Whatever else may happen over the next 35 or 40 years, the one thing we know with absolute certainty, is that everyone will get older. Benedict XVI will no longer be the Catholic pope, the Roman Curia will have a new set of faces. In the Protestant denominations, the present leaders will also have moved on, either to retirement, or to whatever awaits them in the afterlife. They too will have been replaced,
Who will these new faces be? Generally speaking, they will be the young men (and women) who are presently in training for ministry, who have been recently ordained, or who may even be still in high school. This the generation which is well known to reject the notion that homosexuality is a moral issue, and who are most enthusiastically supportive of gay clergy, gay marriage, and full LGBT inclusion in church.
Contrast them with the present generation of church leaders, who received their own formation for ministry at a time when it was regarded as axiomatic that homosexual acts were necessarily sinful, when the Biblical texts of terror were quoted without question, and when the notion of same sex marriage in church was simply unthinkable.
Can there really be any serious doubt that a future church led by today’s young adults will view homoerotic relationships very differently to that of the present?
The Speed of Change Thus Far
So, let us accept (provisionally) that profound change is on its way. How long will it tale? The generational analysis above suggests that it might not take too long at all – no more than the 35 years framework I adopted, somewhat arbitrarily. This becomes even more plausible when we consider the speed of change up to now, in respect of the spread of civil gay marriage, and of approval for LBGT pastors.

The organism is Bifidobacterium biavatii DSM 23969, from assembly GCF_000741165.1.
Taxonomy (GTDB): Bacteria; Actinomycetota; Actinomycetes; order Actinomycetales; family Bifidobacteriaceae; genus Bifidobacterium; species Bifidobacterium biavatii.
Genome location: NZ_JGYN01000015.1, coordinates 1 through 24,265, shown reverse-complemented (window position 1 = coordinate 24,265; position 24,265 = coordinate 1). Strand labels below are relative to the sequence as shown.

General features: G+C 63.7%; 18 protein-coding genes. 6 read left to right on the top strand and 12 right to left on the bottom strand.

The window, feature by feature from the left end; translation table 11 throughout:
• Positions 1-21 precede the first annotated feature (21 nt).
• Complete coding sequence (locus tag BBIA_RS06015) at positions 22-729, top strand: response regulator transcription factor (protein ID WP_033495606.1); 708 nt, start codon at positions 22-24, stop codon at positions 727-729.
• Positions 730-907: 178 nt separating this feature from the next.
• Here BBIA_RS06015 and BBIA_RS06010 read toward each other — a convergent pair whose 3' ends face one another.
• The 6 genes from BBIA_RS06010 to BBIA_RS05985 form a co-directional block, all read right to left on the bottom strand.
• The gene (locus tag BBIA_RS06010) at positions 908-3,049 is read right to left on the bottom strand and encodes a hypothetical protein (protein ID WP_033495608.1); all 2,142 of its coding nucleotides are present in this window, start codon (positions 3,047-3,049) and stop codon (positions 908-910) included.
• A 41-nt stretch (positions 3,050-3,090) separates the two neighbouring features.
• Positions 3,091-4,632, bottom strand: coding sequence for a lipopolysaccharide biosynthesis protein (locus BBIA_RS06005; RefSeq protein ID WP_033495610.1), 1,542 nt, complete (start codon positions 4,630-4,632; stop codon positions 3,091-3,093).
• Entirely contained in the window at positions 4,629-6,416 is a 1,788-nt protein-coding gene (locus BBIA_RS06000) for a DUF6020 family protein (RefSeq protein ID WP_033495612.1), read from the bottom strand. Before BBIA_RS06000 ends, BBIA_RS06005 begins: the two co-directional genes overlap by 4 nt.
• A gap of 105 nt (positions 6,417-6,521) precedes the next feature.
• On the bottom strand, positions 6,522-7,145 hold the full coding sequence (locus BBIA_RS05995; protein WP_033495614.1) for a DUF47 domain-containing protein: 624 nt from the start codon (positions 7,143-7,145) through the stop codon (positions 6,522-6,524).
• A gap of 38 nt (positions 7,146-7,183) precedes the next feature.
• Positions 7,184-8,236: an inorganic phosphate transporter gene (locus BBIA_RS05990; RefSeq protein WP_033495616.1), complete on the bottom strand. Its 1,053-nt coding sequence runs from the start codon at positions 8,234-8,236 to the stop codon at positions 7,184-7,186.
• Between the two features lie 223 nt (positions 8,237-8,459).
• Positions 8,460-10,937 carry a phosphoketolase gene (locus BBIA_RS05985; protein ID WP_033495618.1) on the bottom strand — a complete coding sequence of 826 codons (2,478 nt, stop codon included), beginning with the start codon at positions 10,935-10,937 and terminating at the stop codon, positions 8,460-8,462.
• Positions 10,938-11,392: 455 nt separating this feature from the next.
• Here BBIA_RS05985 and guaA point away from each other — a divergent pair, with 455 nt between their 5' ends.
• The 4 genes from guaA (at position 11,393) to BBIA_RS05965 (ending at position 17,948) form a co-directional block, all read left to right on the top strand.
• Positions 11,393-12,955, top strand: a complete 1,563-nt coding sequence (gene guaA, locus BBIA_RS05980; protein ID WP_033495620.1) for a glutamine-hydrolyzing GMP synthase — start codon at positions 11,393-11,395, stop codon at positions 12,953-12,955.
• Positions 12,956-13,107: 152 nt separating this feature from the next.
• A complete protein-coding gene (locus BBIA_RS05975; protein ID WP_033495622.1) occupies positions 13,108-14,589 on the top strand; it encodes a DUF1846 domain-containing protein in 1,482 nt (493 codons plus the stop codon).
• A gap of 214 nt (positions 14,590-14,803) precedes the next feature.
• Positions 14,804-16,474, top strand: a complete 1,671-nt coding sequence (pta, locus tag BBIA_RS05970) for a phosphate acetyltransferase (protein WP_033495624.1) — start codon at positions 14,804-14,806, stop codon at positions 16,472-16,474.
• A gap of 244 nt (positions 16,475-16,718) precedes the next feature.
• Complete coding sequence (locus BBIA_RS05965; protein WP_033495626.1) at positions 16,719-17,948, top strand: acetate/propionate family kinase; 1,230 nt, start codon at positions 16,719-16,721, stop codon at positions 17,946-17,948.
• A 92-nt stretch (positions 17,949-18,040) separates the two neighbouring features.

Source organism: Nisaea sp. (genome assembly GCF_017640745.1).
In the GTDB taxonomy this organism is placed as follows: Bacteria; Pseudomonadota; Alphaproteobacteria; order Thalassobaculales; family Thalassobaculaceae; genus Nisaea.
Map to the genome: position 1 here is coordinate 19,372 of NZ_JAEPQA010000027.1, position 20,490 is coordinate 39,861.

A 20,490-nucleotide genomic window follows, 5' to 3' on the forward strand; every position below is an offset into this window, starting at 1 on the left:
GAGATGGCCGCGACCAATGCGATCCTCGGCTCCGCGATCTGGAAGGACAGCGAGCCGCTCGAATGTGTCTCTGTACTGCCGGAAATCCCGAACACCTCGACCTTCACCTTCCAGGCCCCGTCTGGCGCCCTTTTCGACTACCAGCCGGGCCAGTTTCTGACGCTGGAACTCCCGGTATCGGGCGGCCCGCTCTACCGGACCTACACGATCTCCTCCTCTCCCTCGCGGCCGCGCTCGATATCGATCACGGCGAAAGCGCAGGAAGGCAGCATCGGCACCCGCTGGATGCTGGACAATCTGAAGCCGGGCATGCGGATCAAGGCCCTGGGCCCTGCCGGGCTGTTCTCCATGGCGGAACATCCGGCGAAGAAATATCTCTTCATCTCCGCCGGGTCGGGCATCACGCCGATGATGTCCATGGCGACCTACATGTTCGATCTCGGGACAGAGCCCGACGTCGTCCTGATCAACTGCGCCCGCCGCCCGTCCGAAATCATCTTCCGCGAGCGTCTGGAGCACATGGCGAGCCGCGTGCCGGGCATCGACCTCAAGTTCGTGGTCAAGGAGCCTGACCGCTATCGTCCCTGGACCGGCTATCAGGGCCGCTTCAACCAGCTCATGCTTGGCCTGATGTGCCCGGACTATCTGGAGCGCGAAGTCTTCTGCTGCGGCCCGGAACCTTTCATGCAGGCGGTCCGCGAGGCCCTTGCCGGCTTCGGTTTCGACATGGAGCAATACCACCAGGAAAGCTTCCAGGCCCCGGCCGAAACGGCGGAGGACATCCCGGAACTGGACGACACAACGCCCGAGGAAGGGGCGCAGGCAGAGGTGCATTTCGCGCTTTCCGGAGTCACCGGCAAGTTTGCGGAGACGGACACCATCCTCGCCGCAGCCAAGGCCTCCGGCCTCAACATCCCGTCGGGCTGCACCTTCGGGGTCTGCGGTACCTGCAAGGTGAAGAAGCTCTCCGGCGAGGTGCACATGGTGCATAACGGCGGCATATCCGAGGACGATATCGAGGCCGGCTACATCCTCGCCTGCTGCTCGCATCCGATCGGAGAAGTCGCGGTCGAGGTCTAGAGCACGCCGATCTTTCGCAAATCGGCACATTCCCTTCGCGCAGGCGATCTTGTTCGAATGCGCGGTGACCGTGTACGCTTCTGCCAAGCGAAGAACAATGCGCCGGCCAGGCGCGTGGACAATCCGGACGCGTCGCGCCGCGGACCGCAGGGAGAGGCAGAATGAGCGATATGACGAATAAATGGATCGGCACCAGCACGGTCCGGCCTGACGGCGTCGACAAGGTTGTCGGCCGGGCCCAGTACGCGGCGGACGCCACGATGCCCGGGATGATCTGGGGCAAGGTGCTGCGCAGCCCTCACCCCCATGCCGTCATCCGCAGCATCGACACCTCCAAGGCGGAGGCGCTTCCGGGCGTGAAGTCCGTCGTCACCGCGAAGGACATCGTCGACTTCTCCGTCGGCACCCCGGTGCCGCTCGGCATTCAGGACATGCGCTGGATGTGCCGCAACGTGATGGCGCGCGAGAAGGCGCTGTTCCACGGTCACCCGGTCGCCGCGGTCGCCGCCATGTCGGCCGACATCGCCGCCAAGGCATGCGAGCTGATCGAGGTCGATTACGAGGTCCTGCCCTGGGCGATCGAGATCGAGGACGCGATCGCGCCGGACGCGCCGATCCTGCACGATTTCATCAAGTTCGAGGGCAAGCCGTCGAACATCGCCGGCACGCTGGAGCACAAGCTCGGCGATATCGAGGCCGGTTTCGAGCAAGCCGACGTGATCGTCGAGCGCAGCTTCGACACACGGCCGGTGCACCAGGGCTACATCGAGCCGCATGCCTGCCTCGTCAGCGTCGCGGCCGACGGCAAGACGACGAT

Personal homophobia and prejudice will linger – but institutional discrimination in all forms, whether by church or state, will disappear quite rapidly, exactly as institutional racism disappeared quite quickly in the civil rights era in the US, or following the dismantling of apartheid in South Africa.
Some Thoughts on the Catholic Church
Broadly speaking, much of the above also applies to the Catholic Church, especially the implications of generational change, and the fresh examinations of scripture, but there are also some unique considerations as well. Some of these will mitigate against the underlying trend to change, some will complement it.
  • Hierarchical control, and the expectation of obedience would superficially point to the resistance of change – but this expectation is itself becoming rejected.
  • Humanae Vitae and its fierce rejection of artificial contraception has never been widely accepted by the Church as a whole. The resulting recognition that it is permissible to disagree in good conscience with official doctrine on this single issue, has leant support to others who disagree in conscience on others – like choice/ abortion, and on homosexuality.